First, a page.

What Happened to SPACS?

The Great SPAC Spiral of 2022

Even when they were all the rage, scholars sounded the alarm on SPACs – special purpose acquisition companies created to purchase other private companies and take them public. While SPACs experienced wild success in 2020 – 2021, redemptions and regulations, fueled by fraudulent financial projections, have caused the SPAC market to crater.

According to Spac Track, there have only been 74 SPAC IPOs to date in 2022. This is compared to 160 SPAC mergers in the same period in 2021. A record number of SPAC deals have withered, with 143 SPAC IPOs withdrawn and 46 SPAC mergers terminated through the end of August 2022.  

A SPAC Review

A SPAC has no commercial operations and is formed solely to raise capital to acquire a private company and take the private company public. Initially, the SPAC sells shares, usually at $10 a share, to raise the capital it will need to acquire a private company interested in going public. A SPAC has a set amount of time – usually 24 months – to identify and acquire a private company. If that does not happen, the SPAC must return the funds raised in its IPO to shareholders. By design, SPACs require less disclosures and financial reporting than traditional IPOs, which allows the transaction to proceed at an expedited pace. 

The Role of Redemptions

SPAC investors pay $10 per share of the SPAC for the chance to reap large financial gain once the SPAC acquires its target. One benefit for shareholders is their ability to redeem their SPAC shares – at $10 each, plus some interest – in the event they do not want to become a shareholder of the newly acquired company.  If shares of a SPAC trade below $10 before a deal closes, many hedge funds and other professional investors automatically choose to pull their money out to eliminate the possibility of taking a loss on the trade or lock in a risk-free return.

In 2021, redemption rates reached 67%, but by mid-2022, market sources put the average redemption rate over 81%. When shareholders redeem their shares, the stock price goes down and leaves companies with less cash on hand to build the business. If exceptionally high, the SPAC runs the risk of failing to meet the minimum amount of cash it needs to complete the initial business combination transaction. Though the merger went through, 94% of eligible investors redeemed their SPAC shares in 890 5th Avenue Partners upon the shareholder vote to approve its merger with media company BuzzFeed (BZFD). The result was a depletion of financial assets, which reclaimed much of the $250 million BuzzFeed hoped to get in the deal and left it with only $16 million from the merger.

Regulatory Scrutiny   

The Securities and Exchange Commission has investigated or is investigating several SPAC mergers, including, among others, the mergers involving Lucid Group Inc. and Digital World Acquisition Corp. In response to the chaos surrounding SPACs, the SEC has proposed new rules to address behavior that disadvantages investors, to increase transparency, and to allow for increased liability if SPACs lead investors astray. One reason for choosing to go public via SPAC is to avoid the lengthy go-public process, including financial disclosures. The proposed rules increase disclosure requirements for both the public SPAC and private target operating company, making them both potentially liable for misrepresentations or omissions made by the SPAC by rendering unavailable the liability safe harbor in the Private Securities Litigation Reform Act of 1995 for forward-looking statements.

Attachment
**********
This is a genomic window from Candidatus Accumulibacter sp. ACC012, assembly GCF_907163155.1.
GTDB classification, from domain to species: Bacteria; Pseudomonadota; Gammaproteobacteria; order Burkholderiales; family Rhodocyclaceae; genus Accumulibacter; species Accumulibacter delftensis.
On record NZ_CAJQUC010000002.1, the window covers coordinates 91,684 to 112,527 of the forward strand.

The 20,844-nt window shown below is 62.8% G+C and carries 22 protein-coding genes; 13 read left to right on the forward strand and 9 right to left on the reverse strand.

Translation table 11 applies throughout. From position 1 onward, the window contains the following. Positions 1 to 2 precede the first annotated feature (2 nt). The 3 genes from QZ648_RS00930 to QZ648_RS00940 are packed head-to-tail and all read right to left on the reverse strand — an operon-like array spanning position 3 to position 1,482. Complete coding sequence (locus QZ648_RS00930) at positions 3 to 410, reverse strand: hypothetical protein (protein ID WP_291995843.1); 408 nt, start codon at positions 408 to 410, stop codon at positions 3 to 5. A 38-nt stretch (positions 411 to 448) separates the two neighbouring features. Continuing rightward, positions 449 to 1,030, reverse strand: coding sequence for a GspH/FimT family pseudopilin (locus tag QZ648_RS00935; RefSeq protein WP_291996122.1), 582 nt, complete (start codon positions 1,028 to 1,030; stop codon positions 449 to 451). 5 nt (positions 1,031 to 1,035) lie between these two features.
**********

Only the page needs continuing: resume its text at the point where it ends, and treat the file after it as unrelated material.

In addition, Nasdaq has sought comment on whether the listing standards for SPACs should prohibit the consummation of a business combination when a majority of a SPAC’s public shareholders exercise their redemption rights. 

Inflation’s Influence

With the rise of inflation and the Federal Reserve’s response in raising interest rates, investors are looking for safer investment vehicles and have transitioned from growth to value stocks. Further interest rate hikes affect the value of SPACS and young growth stocks more than mature companies. As explained by Ben Alaimo, “This is because the value of a business is the value of its expected future cash flows, discounted back to today. As growth stocks have more of their value coming from the future, a higher discount rate means much lower valuations.”

Moving Forward

As with any investment, proceed cautiously. Do your research. Don’t let hype cloud your judgment. Once the dust settles, you don’t want to be left holding something of significantly less value than you invested.

The attorneys at Robbins LLP have experience litigating cases involving SPACs. If you suspect corporate wrongdoing is affecting the value of your investments, contact us for a free evaluation. 

Having information at your fingertips is easier than ever. Enroll in Robbins LLP’s free investment monitoring service, Stock Watch, for notifications of corporate misconduct impacting the value of your investments, advice on how to hold corporate officers and directors accountable for their misconduct, and to receive information about class action settlements. 

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